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Last updated date: 17th Apr 2024
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What is a Metre?

The metre is one of the seven fundamental units of measurement. 1 metre is equal to the path length covered by light in a given time in a vacuum, which is 1/299,792,458 of a second.

Originally, the unit metre was defined in 1793 as one ten-millionth of the distance from the equator to the North Pole along the great circle, so the Earth's circumference is around 40,000 km.

Further, in 1799, the metre was redefined as a prototype metre bar (the actual bar used was changed in 1889). In 1960, the metre was redefined in terms of a specific number of wavelengths of a certain emission line of krypton-86.

The current definition of metre was adopted in 1983 and improvised in around 2002 to clarify that the metre is a measure of proper length.

This article will help you understand what is a metre and how to perform metre measurement using the following two devices:

  • Metre gauge

  • Metre scale

Metre Definition: A Fundamental Unit

The SI unit of length, the metre (m), takes its name from Greek and French nouns for “measure.”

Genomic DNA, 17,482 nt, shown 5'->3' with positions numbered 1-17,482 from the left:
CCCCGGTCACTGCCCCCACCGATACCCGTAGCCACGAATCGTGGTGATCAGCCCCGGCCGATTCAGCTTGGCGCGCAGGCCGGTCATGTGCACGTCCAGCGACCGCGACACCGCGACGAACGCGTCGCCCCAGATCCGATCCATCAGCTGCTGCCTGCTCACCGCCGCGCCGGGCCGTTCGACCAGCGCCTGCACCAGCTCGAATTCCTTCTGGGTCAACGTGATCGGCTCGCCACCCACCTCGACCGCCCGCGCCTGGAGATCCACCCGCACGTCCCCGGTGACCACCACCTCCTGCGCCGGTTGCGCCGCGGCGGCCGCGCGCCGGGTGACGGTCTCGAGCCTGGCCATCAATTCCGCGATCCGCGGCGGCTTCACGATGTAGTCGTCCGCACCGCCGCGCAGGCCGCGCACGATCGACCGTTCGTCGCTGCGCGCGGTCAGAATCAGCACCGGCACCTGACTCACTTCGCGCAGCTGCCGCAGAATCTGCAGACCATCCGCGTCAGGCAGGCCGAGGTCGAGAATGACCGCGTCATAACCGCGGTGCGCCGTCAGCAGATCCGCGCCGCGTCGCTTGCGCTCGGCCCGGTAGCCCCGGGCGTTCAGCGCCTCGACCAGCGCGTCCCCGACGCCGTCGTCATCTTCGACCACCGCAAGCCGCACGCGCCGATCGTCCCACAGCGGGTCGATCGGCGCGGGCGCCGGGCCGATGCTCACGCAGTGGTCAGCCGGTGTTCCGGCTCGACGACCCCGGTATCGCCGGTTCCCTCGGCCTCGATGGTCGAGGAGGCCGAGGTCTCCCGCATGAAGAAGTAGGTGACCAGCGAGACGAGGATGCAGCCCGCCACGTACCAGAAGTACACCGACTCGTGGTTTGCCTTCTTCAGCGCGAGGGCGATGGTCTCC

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The metre, alongside the kilogram, was one of the first units of the metric system. It was originally described (in 1793, at the time of the French Revolution) as one ten-millionth of the distance on the earth of the meridian line that runs from the north pole, through Paris, to the equator. For practical use, a sequence of platinum-iridium metre bars was cast.

The modern-day definition of the metre dates from 1983, and it fixes the metre in terms of the second and the speed of light. In practice, the metre is identified by measuring the frequency of vacuum wavelength of certain types of lasers. It comes after that the speed of light in vacuum (c0) is precisely 299 792 458 metres per second (m/s).

The 1983 definition defines the metre in form of a fundamental constant, the speed of light in a vacuum. After the restatement of the SI that took impact on 20 May 2019, this link became more explicit. All seven units are described by giving exact numerical values to physical constants.

Metre Measurement 

The metre definition can be practically realised in  the following ways:

  • Time of flight, where a pulse of light is transmitted over the length that is to be measured.

  • Interferometry, in which the length can be measured in terms of the vacuum wavelength (λ) of a light source of recognised frequency (f), via the relation:

λ =c0/f

The frequency of a light source (radiation) used in interferometry requires to be set on in terms of the second or the frequency of radiation of the cesium atom. This entails comparing the frequency of the radiation used for length interferometry (typically seen to near-infrared 430 nm to 900 nm, 330 THz to 700 THz) with a cesium clock of frequency of 9.1 GHz. However, prior to the invention of optical frequency combs, this was technically very testing, however is now achievable in one step.